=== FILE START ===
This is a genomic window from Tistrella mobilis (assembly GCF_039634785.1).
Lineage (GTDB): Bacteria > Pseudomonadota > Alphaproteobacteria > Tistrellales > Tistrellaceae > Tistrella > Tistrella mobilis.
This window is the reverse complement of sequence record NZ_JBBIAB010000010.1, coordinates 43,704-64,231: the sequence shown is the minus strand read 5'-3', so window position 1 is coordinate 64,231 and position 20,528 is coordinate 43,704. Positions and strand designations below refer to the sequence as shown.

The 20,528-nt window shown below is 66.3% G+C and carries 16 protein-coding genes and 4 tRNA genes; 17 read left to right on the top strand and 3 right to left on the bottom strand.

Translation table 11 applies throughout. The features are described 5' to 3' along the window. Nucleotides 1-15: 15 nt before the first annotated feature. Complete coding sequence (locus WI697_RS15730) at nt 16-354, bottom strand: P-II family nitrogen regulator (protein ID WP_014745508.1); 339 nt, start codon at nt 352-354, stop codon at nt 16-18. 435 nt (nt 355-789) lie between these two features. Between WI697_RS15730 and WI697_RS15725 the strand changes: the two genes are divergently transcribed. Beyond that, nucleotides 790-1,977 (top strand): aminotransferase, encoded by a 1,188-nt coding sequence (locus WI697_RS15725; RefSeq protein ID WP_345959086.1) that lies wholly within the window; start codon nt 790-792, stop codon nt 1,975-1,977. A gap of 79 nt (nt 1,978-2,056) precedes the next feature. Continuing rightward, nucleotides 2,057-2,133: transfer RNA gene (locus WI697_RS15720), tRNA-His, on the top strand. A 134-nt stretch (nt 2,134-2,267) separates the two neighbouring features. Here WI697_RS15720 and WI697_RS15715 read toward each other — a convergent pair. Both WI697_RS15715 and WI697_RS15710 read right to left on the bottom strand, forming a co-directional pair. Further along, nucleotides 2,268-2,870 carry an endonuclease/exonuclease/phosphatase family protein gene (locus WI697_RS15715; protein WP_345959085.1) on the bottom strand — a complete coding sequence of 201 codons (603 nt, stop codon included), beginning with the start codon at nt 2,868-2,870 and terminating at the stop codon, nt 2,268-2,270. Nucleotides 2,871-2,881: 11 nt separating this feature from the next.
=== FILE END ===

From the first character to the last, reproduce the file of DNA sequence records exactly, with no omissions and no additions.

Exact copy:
This is a genomic window from Tistrella mobilis (assembly GCF_039634785.1).
Lineage (GTDB): Bacteria > Pseudomonadota > Alphaproteobacteria > Tistrellales > Tistrellaceae > Tistrella > Tistrella mobilis.
This window is the reverse complement of sequence record NZ_JBBIAB010000010.1, coordinates 43,704-64,231: the sequence shown is the minus strand read 5'-3', so window position 1 is coordinate 64,231 and position 20,528 is coordinate 43,704. Positions and strand designations below refer to the sequence as shown.

The 20,528-nt window shown below is 66.3% G+C and carries 16 protein-coding genes and 4 tRNA genes; 17 read left to right on the top strand and 3 right to left on the bottom strand.

Translation table 11 applies throughout. The features are described 5' to 3' along the window. Nucleotides 1-15: 15 nt before the first annotated feature. Complete coding sequence (locus WI697_RS15730) at nt 16-354, bottom strand: P-II family nitrogen regulator (protein ID WP_014745508.1); 339 nt, start codon at nt 352-354, stop codon at nt 16-18. 435 nt (nt 355-789) lie between these two features. Between WI697_RS15730 and WI697_RS15725 the strand changes: the two genes are divergently transcribed. Beyond that, nucleotides 790-1,977 (top strand): aminotransferase, encoded by a 1,188-nt coding sequence (locus WI697_RS15725; RefSeq protein ID WP_345959086.1) that lies wholly within the window; start codon nt 790-792, stop codon nt 1,975-1,977. A gap of 79 nt (nt 1,978-2,056) precedes the next feature. Continuing rightward, nucleotides 2,057-2,133: transfer RNA gene (locus WI697_RS15720), tRNA-His, on the top strand. A 134-nt stretch (nt 2,134-2,267) separates the two neighbouring features. Here WI697_RS15720 and WI697_RS15715 read toward each other — a convergent pair. Both WI697_RS15715 and WI697_RS15710 read right to left on the bottom strand, forming a co-directional pair. Further along, nucleotides 2,268-2,870 carry an endonuclease/exonuclease/phosphatase family protein gene (locus WI697_RS15715; protein WP_345959085.1) on the bottom strand — a complete coding sequence of 201 codons (603 nt, stop codon included), beginning with the start codon at nt 2,868-2,870 and terminating at the stop codon, nt 2,268-2,270. Nucleotides 2,871-2,881: 11 nt separating this feature from the next.